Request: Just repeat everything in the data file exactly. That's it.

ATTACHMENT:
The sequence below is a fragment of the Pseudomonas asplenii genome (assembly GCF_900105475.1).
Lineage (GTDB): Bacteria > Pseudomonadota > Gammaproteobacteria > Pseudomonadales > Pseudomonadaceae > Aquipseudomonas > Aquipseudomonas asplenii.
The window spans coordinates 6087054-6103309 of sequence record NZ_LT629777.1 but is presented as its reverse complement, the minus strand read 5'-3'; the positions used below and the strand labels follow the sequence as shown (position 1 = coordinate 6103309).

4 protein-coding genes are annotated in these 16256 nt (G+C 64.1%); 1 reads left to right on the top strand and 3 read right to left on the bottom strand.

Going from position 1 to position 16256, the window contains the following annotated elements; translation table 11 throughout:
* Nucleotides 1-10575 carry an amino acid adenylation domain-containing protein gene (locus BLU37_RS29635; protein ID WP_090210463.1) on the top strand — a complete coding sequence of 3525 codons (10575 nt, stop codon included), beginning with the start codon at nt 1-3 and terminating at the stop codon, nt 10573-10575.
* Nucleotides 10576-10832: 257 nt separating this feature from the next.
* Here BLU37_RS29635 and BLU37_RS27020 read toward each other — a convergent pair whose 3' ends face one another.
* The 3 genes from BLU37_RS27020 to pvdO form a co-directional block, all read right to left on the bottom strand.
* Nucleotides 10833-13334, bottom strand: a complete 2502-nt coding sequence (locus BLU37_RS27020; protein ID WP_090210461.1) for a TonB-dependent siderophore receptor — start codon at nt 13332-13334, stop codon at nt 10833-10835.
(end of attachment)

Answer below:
The sequence below is a fragment of the Pseudomonas asplenii genome (assembly GCF_900105475.1).
Lineage (GTDB): Bacteria > Pseudomonadota > Gammaproteobacteria > Pseudomonadales > Pseudomonadaceae > Aquipseudomonas > Aquipseudomonas asplenii.
The window spans coordinates 6087054-6103309 of sequence record NZ_LT629777.1 but is presented as its reverse complement, the minus strand read 5'-3'; the positions used below and the strand labels follow the sequence as shown (position 1 = coordinate 6103309).

4 protein-coding genes are annotated in these 16256 nt (G+C 64.1%); 1 reads left to right on the top strand and 3 read right to left on the bottom strand.

Going from position 1 to position 16256, the window contains the following annotated elements; translation table 11 throughout:
* Nucleotides 1-10575 carry an amino acid adenylation domain-containing protein gene (locus BLU37_RS29635; protein ID WP_090210463.1) on the top strand — a complete coding sequence of 3525 codons (10575 nt, stop codon included), beginning with the start codon at nt 1-3 and terminating at the stop codon, nt 10573-10575.
* Nucleotides 10576-10832: 257 nt separating this feature from the next.
* Here BLU37_RS29635 and BLU37_RS27020 read toward each other — a convergent pair whose 3' ends face one another.
* The 3 genes from BLU37_RS27020 to pvdO form a co-directional block, all read right to left on the bottom strand.
* Nucleotides 10833-13334, bottom strand: a complete 2502-nt coding sequence (locus BLU37_RS27020; protein ID WP_090210461.1) for a TonB-dependent siderophore receptor — start codon at nt 13332-13334, stop codon at nt 10833-10835.